Curling can sometimes be a fickle sport and just because you are one of the world’s elite curlers does not mean you will always be able to generate a peak performance on demand. Team Canada’s Kaitlyn Lawes faced that reality in her team’s semi-final game against Norway and it took patience, an experienced partner and some personal resilience to help her find her form in time to lead Canada to the gold medal game.
To anyone looking at the scoreboard following the semi-final between Canada and Norway, it looked like Canada had played extremely well and won convincingly. What the scoreboard didn’t show was that, despite a 3-2 lead at the 4th end break, three misses by Kaitlyn Lawes in the first half of the game kept Canada from an early 5 or 6 point lead. Lawes played brilliantly all week but seemed to be struggling with her rocks, and her confidence, shooting under 50% over the first half of the game. In stepped her veteran teammate John Morris who apparently pushed all the right buttons during that 4th end break including a brief mid-game interview with Canadian broadcaster CBC where he basically told the interviewer and the nation: “…relax, it’s an eight-end game, Kaitlyn is a terrific player and we’ll figure it out.” Whatever Morris told his partner certainly appeared to help as Lawes found her form in the 2nd half of the game including a delicate tap-back for three in the 7th end that gave Canada an 8-4 lead they would not relinquish allowing both players, and a country, to breathe a little easier.
After the game, Morris told the assembled media, “…it was a high-pressure game but I love playing those games. In mixed doubles, you’ve got to play a full eight ends. I wasn’t sweating when we were missing a few chances in the first four ends. I’ve got nothing but faith in Kaitlyn, she’s been an outstanding shooter and I just knew if I kept giving her chances she would make them, and she did.”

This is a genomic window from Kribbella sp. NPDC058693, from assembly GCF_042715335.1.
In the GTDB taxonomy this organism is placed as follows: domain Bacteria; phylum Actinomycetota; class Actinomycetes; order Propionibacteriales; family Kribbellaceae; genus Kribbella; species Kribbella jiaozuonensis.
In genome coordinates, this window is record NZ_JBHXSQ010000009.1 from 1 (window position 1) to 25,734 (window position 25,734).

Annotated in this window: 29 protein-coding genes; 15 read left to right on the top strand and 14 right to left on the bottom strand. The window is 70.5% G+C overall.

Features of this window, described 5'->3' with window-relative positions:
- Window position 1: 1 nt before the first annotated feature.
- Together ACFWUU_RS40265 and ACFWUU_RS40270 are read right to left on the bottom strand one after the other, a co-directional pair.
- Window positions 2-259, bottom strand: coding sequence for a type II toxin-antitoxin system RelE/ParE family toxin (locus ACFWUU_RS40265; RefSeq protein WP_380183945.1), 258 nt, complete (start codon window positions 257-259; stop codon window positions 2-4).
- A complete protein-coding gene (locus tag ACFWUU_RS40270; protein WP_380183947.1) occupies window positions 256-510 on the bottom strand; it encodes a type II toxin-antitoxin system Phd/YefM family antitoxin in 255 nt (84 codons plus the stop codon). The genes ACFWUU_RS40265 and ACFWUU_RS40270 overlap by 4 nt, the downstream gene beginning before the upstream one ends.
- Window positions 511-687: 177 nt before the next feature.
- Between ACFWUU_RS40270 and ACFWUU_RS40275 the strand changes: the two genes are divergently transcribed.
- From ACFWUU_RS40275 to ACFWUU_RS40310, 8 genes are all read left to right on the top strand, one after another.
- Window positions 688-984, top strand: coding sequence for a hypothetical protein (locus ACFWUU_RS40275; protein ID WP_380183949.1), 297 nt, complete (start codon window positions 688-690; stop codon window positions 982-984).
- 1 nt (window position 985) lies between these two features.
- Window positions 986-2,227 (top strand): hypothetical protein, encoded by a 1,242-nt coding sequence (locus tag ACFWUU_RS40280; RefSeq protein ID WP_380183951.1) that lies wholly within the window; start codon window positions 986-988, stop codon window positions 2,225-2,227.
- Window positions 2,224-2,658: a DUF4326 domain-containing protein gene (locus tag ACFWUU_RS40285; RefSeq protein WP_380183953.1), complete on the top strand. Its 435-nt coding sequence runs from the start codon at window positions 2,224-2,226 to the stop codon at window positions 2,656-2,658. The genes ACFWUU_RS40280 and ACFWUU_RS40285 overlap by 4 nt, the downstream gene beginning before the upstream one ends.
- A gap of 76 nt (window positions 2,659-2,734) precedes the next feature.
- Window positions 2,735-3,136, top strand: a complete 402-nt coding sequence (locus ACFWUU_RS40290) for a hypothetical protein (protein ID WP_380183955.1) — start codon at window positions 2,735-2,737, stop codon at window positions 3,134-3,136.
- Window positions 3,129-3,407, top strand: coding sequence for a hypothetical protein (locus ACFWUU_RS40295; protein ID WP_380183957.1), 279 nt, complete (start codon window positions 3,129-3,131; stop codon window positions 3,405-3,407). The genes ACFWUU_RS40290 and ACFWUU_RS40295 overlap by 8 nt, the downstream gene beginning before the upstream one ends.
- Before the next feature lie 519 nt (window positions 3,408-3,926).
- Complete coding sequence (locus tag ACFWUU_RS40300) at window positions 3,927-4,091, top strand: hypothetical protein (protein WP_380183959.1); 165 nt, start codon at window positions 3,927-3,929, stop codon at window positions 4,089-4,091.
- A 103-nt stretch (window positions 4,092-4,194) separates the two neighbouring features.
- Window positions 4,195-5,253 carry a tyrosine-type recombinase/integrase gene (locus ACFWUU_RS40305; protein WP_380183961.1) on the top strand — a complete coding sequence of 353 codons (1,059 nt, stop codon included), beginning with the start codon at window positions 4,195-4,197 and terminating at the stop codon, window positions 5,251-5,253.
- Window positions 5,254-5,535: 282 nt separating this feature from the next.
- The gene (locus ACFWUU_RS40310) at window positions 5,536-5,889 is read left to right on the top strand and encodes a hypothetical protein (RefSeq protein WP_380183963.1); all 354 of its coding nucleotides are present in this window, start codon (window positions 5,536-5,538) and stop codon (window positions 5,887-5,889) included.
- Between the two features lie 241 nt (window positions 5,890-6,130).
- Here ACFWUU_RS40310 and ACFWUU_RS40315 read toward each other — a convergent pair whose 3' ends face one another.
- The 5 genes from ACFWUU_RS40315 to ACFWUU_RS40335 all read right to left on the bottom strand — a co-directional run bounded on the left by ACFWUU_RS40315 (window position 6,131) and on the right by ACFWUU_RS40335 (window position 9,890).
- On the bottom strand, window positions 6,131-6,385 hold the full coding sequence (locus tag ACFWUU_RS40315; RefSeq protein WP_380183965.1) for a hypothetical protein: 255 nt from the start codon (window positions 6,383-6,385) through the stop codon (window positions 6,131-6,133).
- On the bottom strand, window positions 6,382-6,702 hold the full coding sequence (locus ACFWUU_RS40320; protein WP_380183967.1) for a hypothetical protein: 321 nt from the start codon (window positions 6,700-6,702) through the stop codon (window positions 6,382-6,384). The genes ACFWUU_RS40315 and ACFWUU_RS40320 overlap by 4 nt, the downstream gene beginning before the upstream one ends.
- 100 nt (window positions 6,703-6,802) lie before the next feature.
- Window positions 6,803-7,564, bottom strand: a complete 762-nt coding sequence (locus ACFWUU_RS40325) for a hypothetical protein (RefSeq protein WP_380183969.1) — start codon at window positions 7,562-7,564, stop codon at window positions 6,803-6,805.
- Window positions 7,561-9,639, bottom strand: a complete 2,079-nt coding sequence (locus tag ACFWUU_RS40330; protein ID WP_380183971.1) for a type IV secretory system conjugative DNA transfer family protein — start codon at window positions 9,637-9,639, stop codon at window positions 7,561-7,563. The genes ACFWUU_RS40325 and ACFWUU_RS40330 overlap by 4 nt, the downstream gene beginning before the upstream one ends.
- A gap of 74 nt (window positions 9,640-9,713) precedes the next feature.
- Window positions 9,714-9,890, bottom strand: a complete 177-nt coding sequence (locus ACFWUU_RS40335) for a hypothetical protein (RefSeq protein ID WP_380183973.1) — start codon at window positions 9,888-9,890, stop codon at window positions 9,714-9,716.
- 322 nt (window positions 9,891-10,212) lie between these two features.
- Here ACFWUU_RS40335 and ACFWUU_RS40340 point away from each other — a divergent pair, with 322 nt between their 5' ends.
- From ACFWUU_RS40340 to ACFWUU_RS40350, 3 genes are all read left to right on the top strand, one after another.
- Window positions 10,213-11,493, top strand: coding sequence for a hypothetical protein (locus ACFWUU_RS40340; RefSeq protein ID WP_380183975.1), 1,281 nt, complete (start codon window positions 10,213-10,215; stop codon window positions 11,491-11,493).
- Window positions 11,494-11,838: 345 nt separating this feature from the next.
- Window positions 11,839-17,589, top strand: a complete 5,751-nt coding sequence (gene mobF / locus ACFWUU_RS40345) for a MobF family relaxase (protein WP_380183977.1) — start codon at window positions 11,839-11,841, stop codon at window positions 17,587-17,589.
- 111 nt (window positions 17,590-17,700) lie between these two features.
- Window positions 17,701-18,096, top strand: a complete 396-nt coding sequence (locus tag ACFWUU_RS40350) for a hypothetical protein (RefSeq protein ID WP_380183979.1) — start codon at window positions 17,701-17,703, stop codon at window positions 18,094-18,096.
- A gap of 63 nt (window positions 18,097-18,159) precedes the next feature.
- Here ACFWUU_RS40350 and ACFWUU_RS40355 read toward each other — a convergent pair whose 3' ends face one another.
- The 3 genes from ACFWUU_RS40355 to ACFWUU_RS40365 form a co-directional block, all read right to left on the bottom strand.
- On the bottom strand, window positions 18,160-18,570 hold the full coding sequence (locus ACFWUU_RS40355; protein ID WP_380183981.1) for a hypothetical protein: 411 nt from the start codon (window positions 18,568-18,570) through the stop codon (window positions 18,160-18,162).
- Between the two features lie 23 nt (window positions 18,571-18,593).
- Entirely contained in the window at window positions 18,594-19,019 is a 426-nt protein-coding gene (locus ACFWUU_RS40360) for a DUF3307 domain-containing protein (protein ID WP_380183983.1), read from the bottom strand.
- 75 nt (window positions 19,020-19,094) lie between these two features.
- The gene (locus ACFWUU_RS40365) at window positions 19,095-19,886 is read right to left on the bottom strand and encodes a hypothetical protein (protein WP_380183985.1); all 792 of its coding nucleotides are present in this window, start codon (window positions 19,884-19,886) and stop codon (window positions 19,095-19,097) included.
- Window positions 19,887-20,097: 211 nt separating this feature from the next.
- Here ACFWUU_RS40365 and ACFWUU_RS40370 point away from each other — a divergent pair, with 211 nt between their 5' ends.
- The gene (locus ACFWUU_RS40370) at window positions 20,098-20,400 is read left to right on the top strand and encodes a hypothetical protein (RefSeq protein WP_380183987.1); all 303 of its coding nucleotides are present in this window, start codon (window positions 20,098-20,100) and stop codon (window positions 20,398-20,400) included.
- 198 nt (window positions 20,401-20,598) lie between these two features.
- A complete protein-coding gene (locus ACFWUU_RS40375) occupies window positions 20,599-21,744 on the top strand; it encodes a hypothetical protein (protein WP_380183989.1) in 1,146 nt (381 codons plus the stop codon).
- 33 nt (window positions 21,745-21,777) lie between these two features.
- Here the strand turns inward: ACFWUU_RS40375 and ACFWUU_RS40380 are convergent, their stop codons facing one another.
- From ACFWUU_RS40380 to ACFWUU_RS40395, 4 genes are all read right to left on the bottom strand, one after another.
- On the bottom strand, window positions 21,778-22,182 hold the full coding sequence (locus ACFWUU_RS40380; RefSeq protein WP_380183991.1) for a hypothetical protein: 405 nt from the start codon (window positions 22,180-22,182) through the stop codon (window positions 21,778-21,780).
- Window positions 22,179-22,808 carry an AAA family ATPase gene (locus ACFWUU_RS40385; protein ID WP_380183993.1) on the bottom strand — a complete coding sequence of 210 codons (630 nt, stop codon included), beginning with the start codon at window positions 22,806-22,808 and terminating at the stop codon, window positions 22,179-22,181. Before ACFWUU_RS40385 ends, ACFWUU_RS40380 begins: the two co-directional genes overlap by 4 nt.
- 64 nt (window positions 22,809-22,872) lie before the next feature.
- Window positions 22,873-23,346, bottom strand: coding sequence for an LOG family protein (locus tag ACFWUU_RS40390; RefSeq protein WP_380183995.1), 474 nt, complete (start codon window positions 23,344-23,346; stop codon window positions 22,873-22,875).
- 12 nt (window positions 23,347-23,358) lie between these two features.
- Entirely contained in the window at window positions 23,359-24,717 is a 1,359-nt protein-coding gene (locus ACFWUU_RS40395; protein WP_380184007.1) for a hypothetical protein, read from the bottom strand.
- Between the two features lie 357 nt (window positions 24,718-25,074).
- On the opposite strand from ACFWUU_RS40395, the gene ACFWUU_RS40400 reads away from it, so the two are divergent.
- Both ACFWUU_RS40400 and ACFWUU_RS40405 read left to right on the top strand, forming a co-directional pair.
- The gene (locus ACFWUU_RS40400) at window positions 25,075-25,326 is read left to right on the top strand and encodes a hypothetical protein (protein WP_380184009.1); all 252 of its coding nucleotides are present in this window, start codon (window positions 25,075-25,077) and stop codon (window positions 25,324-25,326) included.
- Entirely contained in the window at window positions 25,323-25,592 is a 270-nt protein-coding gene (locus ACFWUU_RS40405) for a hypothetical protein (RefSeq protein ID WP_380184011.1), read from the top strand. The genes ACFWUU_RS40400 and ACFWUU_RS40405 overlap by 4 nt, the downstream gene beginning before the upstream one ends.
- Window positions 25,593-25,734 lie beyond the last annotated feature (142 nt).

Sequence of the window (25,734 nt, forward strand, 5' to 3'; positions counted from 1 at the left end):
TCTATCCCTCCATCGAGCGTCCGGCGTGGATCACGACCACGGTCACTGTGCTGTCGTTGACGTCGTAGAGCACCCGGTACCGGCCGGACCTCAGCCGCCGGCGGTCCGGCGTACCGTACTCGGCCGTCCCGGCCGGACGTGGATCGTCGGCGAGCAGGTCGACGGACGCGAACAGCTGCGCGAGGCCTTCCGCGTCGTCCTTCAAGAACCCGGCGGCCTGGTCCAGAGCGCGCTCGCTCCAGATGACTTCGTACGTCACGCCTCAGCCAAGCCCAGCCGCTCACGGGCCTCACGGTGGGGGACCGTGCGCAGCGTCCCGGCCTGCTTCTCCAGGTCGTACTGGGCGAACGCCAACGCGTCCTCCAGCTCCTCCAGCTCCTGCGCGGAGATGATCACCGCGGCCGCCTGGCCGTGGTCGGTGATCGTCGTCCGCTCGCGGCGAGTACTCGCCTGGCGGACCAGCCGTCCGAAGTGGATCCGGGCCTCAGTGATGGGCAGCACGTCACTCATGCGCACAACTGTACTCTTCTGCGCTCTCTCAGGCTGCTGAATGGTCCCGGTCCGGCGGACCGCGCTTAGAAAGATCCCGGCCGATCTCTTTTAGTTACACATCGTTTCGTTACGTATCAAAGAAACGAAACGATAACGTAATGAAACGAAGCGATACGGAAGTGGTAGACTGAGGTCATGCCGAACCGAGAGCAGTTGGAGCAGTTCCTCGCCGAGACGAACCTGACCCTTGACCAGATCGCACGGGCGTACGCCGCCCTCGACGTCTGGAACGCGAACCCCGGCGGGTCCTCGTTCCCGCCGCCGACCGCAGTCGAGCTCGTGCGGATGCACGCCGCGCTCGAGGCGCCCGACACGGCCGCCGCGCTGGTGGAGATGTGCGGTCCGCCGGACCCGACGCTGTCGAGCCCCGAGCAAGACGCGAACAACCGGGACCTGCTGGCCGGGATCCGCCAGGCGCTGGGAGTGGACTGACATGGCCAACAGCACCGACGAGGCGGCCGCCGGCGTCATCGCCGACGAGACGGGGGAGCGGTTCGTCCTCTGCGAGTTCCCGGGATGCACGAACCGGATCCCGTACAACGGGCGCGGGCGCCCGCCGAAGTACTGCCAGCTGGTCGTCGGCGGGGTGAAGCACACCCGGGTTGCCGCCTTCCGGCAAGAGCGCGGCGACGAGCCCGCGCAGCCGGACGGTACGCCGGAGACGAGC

The other semi-final was a battle between the two most recent world champions as Switzerland faced the OAR. The two teams played evenly over the first half of the game with Switzerland taking a 4-2 lead by stealing a point in the 4th end when the OAR threw their last rock away, avoiding the possibility of giving up more than one stolen point. Bryzgalova and Krushelnitckii responded quickly in the second half by scoring two points in the 5th end to tie the game and then stealing a point of their own in the 6th end to take a 5-4 lead. The reigning world champions responded in the 7th by scoring two points and earned a spot in the gold medal final when the OAR missed a draw in the 8th end that would have forced an extra-end.
After the game, Martin Rios of Switzerland said that he was not nervous prior to the semi-final and gave credit to his teammate Jenny Perret for her performance, “…I was really calm during that game, calmer than in all the seven games of the round-robin, I don’t know why…I made a couple of mistakes in five and six but in the end, Jenny was there when the pressure was on, a big credit to her.”
The gold medal final will offer an interesting microcosm of the ongoing debate on whether an experienced team of “mixed doubles specialists” has the edge over a mixed doubles team formed of elite curlers that have less experience in mixed doubles. The Swiss team of Perret and Rios are the reigning world champions and have been one of the top teams in the world for a few seasons while the team of Lawes and Morris, both Olympic champions in women’s and men’s play, was formed in mid-December, a few weeks before the Canadian Olympic Trials.
The Canadians and Swiss were the top two teams in the round-robin and both have earned their place in the final. Canada defeated Switzerland 7-2 in the round-robin, a score that is deceiving because Canada scored a four-ender in the 2nd end that broke the game open early forcing the Swiss to take more chances leading to multiple stolen ends for Canada in the second half of the game.
In the bronze medal game, Norway and the OAR will both get a second chance at securing an Olympic medal. It will be interesting to see how the OAR responds in this game as they have proven to be the more emotional of the two teams throughout the round-robin. If the OAR starts well, it could easily propel them to victory but if they start poorly, the bronze medal game could be over quickly.